During the late 1970's the separatist Free Aceh Movement (GAM), which was a separatist group seeking independence for the Aceh region, began the illicit cultivation of cannabis in the region. The group allegedly financed itself by levying taxes on cannabis cultivation and controlling trafficking in cooperation with a Jakarta-based trafficking organization. In the late 1980s, a GAM sub-district commander was arrested and reported to have showed hectares of cannabis fields connected with the funding of GAM operations, although there have been doubts about the validity of these "confessions." In response to this, the Indonesian military was ordered to carry out the Nila I Operation in 1989, a military operation which appeared to aim for the abolition of GAM and the cultivation of cannabis in Aceh. Subsequent attacks by GAM were deemed as forms of retaliation towards such eradication programs by the Indonesian authorities.
The history of cannabis in Indonesia began with state-level prohibition in the early 20th century, enacted by the Dutch colonial government. The following is a timeline of the status of cannabis in Indonesia :
- 1927 : Verdovende Middellen Ordonnantie (Decree on Narcotic Drugs) is passed, restricting the import, export, cultivation, possession, preparation and use of cannabis.
- 1976 : Law No. 9 Year 1976 on Narcotics is passed, restricting use of cannabis for medical and research purposes only.
- 1997 : Law No. 22 Year 1997 on Narcotics is passed, restricting use of cannabis for research purposes only.
- 2009 : Law No. 35 Year 2009 on Narcotics is passed, restricting use of cannabis for research purposes only.
Law on cannabis
According to the Law No. 35 Year 2009 on Narcotics, the punishment for cannabis related offenses are :
- Personal use: maximum 4-year prison sentence and/or mandatory rehabilitation (Article 127).
- Possession, cultivation, and supply provision: 4-12-year prison sentence and a fine between Rp 800 million – 8 billion..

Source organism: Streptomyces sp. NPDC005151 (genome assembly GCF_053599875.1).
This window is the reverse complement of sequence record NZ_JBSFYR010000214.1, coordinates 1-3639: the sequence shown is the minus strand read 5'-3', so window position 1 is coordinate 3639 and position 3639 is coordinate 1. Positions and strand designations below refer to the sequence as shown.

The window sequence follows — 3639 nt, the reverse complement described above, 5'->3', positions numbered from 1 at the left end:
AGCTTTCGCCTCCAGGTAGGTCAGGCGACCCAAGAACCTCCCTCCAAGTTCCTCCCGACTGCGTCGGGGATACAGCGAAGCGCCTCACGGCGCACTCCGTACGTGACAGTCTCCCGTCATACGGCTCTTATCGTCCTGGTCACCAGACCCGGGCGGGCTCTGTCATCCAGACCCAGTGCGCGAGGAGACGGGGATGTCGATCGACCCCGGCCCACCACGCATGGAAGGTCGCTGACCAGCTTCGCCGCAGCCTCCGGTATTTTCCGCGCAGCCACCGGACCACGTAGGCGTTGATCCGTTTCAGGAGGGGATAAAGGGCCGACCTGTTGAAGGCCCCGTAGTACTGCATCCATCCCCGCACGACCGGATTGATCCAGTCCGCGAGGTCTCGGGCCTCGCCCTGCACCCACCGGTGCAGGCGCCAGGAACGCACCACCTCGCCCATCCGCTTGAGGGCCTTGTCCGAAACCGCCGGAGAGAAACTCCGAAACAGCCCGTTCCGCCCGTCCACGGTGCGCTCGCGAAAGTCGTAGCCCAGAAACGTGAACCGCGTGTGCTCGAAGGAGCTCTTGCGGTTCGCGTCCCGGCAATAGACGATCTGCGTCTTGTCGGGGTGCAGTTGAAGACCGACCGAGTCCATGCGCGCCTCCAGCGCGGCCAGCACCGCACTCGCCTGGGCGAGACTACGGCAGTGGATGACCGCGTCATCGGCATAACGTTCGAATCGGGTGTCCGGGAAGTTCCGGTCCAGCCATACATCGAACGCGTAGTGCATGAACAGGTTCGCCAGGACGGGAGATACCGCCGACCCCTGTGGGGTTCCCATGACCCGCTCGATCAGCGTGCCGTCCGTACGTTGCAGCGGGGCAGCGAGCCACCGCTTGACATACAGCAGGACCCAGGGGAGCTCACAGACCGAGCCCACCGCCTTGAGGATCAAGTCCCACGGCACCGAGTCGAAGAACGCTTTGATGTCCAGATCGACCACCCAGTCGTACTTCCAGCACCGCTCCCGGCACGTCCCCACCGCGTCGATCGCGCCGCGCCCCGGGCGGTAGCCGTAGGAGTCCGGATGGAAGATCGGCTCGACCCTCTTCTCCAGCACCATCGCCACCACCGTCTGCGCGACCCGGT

- Cultivation of more than 1 kg or 5 plants: 5-20-year prison or life sentence with a higher amount of fines (Article 111).
- Production, imports, exports, and distribution: 5-15-year prison sentence and a fine between Rp 1 – 10 billion.
- In the case of more than 1 kg or 5 plants: death penalty, life imprisonment or 5-20-year prison sentence with a fine higher than Rp 10 billion (Article 113).
- Sales and purchases for dealing purposes: 5-20-year prison or life sentence and a fine between Rp 1-10 billion.
- In the case of more than 1 kg or 5 plants: death penalty, life imprisonment or 6-20-year prison sentence with a fine higher than Rp 10 billion (Article 114).
- Transporting: 4-12-year prison or life sentence and a fine between Rp 800 million – 8 billion.
- In the case of more than 1 kg or 5 plants: life imprisonment or 5-20-year prison sentence with a fine higher than Rp 8 billion (Article 115).
- Provision of drugs to others: 5-15-year prison sentence and a fine of Rp 1 – 10 billion.
- Provision which leads to permanent injuries/deaths: death penalty, life imprisonment or 5-20-year of prison and fine higher than Rp 10 billion (Article 116).
Legal status of cannabis was challenged to Constitutional Court by a group of citizens in 2020. The group wanted Cannabis to be removed from the narcotics list and enable the cannabis status as medical. On 20 July 2022, the case, Case No. 106/PUU-XX/2020, was rejected by Constitutional Court. The Constitutional Court rejected the case because no reason and enough data in Indonesia supporting the case submitter claims and the court claimed that the change cannot be applied because much of research in cannabis utilization were not in Indonesia. The decision, however, ordered the government and legislators to advance the research and assessment of the cannabis in Indonesia and its possible use. The Constitutional Court's decision was supported by National Narcotics Agency. The case submitters, while accepting the decision, they maintain their stance in advocating cannabis legalization and pushing the government to advance cannabis research in Indonesia.